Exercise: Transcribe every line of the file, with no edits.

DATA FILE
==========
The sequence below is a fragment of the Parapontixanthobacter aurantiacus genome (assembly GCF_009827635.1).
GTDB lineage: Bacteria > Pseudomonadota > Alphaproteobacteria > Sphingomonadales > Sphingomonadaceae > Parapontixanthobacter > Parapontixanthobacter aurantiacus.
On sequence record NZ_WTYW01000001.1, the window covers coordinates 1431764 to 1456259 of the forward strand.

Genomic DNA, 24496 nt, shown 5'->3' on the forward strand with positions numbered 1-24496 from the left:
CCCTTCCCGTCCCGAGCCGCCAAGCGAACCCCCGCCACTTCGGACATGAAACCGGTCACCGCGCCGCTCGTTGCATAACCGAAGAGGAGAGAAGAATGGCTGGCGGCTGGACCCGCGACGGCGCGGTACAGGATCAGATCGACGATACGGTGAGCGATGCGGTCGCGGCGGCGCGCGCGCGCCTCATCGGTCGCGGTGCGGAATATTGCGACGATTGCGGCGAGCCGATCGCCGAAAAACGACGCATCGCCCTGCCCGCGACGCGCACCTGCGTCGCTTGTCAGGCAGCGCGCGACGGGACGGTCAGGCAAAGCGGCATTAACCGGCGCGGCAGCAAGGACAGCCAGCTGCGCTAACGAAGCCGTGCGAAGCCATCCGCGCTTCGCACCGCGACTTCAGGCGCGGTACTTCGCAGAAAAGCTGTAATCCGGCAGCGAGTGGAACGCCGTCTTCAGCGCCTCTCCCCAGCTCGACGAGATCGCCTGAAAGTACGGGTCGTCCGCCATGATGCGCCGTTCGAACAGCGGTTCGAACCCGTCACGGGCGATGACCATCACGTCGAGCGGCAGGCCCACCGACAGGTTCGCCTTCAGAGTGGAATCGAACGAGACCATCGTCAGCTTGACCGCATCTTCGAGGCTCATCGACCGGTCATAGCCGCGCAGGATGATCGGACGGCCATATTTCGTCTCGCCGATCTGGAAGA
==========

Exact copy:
The sequence below is a fragment of the Parapontixanthobacter aurantiacus genome (assembly GCF_009827635.1).
GTDB lineage: Bacteria > Pseudomonadota > Alphaproteobacteria > Sphingomonadales > Sphingomonadaceae > Parapontixanthobacter > Parapontixanthobacter aurantiacus.
On sequence record NZ_WTYW01000001.1, the window covers coordinates 1431764 to 1456259 of the forward strand.

Genomic DNA, 24496 nt, shown 5'->3' on the forward strand with positions numbered 1-24496 from the left:
CCCTTCCCGTCCCGAGCCGCCAAGCGAACCCCCGCCACTTCGGACATGAAACCGGTCACCGCGCCGCTCGTTGCATAACCGAAGAGGAGAGAAGAATGGCTGGCGGCTGGACCCGCGACGGCGCGGTACAGGATCAGATCGACGATACGGTGAGCGATGCGGTCGCGGCGGCGCGCGCGCGCCTCATCGGTCGCGGTGCGGAATATTGCGACGATTGCGGCGAGCCGATCGCCGAAAAACGACGCATCGCCCTGCCCGCGACGCGCACCTGCGTCGCTTGTCAGGCAGCGCGCGACGGGACGGTCAGGCAAAGCGGCATTAACCGGCGCGGCAGCAAGGACAGCCAGCTGCGCTAACGAAGCCGTGCGAAGCCATCCGCGCTTCGCACCGCGACTTCAGGCGCGGTACTTCGCAGAAAAGCTGTAATCCGGCAGCGAGTGGAACGCCGTCTTCAGCGCCTCTCCCCAGCTCGACGAGATCGCCTGAAAGTACGGGTCGTCCGCCATGATGCGCCGTTCGAACAGCGGTTCGAACCCGTCACGGGCGATGACCATCACGTCGAGCGGCAGGCCCACCGACAGGTTCGCCTTCAGAGTGGAATCGAACGAGACCATCGTCAGCTTGACCGCATCTTCGAGGCTCATCGACCGGTCATAGCCGCGCAGGATGATCGGACGGCCATATTTCGTCTCGCCGATCTGGAAGA